Business as usual.
That is the theme for Brazilian middleweight fighter Anderson Silva, though the truth is that life is anything but business as usual. Silva, who suffered a horrendous leg break last December in a fight against current middleweight champion Chris Weidman, is now in the early throes of preparing for return to the cage he dominated for so many years.
Silva's much-anticipated fight against Nick Diaz won't happen until late January. But given the way he went out against Weidman—on his back, clutching his leg and screaming—questions regarding his health are of paramount importance. Silva addressed the questions during a Friday conference call with myself and reporters and said he's not back to full strength just yet but will be once he steps in the cage.
"My leg is at 95 percent," Silva said. "It will be 100 percent by the time I fight Nick Diaz."
Silva vs. Diaz is a sublime bit of matchmaking prowess on the part of the UFC. A year ago, it was an unthinkable fight. Now, both fighters are coming off consecutive losses. Both fighters have plenty to gain, but they have nothing to lose, either. It is an easily sold fight for the UFC, and the fireworks in the cage should deliver in spades.
"It's going to be excellent for the fans," Silva said. "We both have not stepped in the Octagon for a while. Nick is a guy that walks forward and likes his boxing. If he stands with me, the fans can expect a great fight."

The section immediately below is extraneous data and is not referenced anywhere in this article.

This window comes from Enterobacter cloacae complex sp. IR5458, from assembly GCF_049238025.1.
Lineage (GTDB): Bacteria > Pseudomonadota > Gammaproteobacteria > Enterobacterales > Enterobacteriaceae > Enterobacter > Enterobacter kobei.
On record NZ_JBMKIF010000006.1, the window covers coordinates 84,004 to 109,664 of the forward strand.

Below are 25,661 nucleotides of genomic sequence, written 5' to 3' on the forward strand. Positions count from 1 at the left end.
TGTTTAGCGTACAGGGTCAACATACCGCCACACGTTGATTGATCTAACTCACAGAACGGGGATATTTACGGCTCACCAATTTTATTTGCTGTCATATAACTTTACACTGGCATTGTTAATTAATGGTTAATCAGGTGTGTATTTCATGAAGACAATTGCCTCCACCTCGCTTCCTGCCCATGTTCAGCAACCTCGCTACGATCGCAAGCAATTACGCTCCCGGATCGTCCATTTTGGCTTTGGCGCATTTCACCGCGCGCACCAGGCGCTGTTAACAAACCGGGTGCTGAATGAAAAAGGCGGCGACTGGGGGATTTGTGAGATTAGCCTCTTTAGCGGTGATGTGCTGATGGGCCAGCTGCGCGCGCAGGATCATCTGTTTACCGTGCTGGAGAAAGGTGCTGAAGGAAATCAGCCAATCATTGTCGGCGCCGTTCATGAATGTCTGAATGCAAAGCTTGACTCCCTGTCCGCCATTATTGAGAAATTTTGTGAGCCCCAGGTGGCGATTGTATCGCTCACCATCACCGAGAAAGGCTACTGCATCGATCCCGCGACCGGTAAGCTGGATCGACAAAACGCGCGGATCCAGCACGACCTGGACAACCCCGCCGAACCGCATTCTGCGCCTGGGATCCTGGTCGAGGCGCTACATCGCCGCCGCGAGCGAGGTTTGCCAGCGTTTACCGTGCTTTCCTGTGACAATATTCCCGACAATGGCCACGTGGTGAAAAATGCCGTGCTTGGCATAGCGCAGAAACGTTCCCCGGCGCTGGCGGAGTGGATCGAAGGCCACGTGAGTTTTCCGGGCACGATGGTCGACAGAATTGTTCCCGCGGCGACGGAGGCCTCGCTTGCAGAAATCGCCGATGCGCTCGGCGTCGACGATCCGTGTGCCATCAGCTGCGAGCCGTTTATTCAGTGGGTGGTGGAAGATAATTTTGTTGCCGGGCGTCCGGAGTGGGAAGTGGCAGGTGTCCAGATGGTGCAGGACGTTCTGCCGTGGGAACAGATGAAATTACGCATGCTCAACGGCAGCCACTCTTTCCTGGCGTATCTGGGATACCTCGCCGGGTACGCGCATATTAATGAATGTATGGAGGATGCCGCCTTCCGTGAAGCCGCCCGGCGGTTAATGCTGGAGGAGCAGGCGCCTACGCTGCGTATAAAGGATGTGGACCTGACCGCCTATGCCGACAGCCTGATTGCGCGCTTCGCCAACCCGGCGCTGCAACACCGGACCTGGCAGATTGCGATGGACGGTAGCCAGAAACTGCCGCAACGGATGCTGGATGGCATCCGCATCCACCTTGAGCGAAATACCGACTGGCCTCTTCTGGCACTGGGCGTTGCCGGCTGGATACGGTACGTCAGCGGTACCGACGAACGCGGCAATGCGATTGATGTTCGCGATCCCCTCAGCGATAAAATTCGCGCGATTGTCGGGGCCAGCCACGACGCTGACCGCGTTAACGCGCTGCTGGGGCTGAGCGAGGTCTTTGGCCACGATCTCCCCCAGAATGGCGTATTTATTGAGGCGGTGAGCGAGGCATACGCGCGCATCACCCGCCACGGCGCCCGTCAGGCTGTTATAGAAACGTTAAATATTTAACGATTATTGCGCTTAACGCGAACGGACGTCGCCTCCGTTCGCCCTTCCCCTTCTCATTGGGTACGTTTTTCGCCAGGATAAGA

Silva was not interested in discussing his losses to Weidman. He was not interested in discussing his future, either, outside of noting that he has seven fights remaining on his current UFC deal. His focus is not on becoming champion again, though he will fight for the belt if he is put in a position to do so once again.
"Right now, it's not my priority. If I have the credentials to fight for the title, I'll be more than glad to do it," he said. "At this point, I want to feel my legs walking and my movement. My main priority is to see how I perform. "
Silva never gave any thought to retirement after the fight. No serious thoughts, anyway. But his family wasn't happy when he made the decision to return to the Octagon.
"But they respect my wish, and they are coping with it," he said.
Silva said that his doctors have not placed any limitations on what he can and cannot do in training. He has a steel rod in his leg, placed there during surgery following the injury, and the rod will remain there for the foreseeable future. Silva said that he wasn't overly concerned when he began throwing his first kicks after the broken leg, though there was a bit of a translation issue as pointed out by Guilherme Cruz from MMAFighting.com:
Silva reiterated that, if Diaz chooses to stand and fight him, the result could be one of the greatest bouts in UFC history. It is hard to disagree, though it is also hard to imagine a scenario where Diaz comes out victorious. Silva is a healthy 4-1 favorite over Stockton's favorite son, but there are questions surrounding his chin. Is Silva too old to do this any more? Can he resume his streak of dominance against a fighter seemingly tailor-made for a brilliant knockout?
Right now, Silva is focused solely on the process and on finishing the long journey that started in December.
"I'm just dying to return to the Octagon and do the thing I most love in my life," he said. "That's what I want right now."